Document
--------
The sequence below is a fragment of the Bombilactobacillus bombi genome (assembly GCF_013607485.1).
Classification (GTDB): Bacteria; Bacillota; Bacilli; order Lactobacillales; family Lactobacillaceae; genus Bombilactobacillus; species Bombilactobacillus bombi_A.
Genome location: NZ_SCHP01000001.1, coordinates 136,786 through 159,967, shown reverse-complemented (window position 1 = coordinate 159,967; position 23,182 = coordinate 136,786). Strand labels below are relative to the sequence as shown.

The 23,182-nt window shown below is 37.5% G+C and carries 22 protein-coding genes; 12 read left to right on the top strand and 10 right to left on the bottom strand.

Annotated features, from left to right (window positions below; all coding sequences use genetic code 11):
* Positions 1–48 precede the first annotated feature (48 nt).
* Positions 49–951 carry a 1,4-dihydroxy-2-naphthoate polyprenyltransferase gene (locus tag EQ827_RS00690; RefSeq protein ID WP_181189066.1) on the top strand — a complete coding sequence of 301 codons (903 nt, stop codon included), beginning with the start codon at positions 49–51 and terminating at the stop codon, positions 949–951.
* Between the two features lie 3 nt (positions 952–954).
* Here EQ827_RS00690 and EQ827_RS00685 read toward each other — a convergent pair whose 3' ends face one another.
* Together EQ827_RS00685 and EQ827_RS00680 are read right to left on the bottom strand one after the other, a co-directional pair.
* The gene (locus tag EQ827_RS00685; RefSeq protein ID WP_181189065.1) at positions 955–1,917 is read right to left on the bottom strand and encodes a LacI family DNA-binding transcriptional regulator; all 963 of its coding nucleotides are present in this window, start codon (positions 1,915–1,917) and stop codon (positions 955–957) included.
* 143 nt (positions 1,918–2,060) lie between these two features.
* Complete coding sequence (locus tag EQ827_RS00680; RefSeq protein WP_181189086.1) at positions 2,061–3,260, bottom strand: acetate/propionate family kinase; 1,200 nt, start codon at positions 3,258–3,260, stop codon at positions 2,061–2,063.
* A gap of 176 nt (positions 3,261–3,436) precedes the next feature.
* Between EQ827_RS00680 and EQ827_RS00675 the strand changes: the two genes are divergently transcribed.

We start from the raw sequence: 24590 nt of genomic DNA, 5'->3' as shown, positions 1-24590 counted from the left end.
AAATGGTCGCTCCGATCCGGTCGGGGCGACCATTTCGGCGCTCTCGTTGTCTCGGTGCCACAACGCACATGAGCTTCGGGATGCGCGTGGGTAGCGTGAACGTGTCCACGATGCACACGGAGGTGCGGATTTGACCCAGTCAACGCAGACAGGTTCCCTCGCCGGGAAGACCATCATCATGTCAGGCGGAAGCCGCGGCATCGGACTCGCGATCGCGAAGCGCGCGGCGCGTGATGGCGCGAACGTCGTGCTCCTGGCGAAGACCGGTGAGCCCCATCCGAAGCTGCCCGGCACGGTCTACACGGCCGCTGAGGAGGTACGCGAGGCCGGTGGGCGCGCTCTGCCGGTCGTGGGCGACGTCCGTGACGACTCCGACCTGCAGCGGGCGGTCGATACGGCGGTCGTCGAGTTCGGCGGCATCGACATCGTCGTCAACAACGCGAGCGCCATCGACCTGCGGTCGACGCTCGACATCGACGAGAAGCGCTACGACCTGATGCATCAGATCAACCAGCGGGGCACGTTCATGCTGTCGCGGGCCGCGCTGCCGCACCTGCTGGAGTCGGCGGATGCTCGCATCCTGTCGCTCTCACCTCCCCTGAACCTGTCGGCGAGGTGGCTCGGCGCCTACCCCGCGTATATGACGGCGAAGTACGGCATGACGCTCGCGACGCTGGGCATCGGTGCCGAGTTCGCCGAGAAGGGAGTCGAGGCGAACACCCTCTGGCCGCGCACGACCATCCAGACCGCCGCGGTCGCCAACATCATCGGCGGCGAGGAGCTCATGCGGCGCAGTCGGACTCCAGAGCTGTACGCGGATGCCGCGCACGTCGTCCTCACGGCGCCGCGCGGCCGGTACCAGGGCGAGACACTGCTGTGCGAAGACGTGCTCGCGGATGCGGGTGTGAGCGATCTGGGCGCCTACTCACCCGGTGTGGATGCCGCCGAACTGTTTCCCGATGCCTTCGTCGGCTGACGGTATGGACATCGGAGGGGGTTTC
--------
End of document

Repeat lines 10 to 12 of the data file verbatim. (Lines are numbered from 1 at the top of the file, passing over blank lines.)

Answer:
* Together EQ827_RS00685 and EQ827_RS00680 are read right to left on the bottom strand one after the other, a co-directional pair.
* The gene (locus tag EQ827_RS00685; RefSeq protein ID WP_181189065.1) at positions 955–1,917 is read right to left on the bottom strand and encodes a LacI family DNA-binding transcriptional regulator; all 963 of its coding nucleotides are present in this window, start codon (positions 1,915–1,917) and stop codon (positions 955–957) included.
* 143 nt (positions 1,918–2,060) lie between these two features.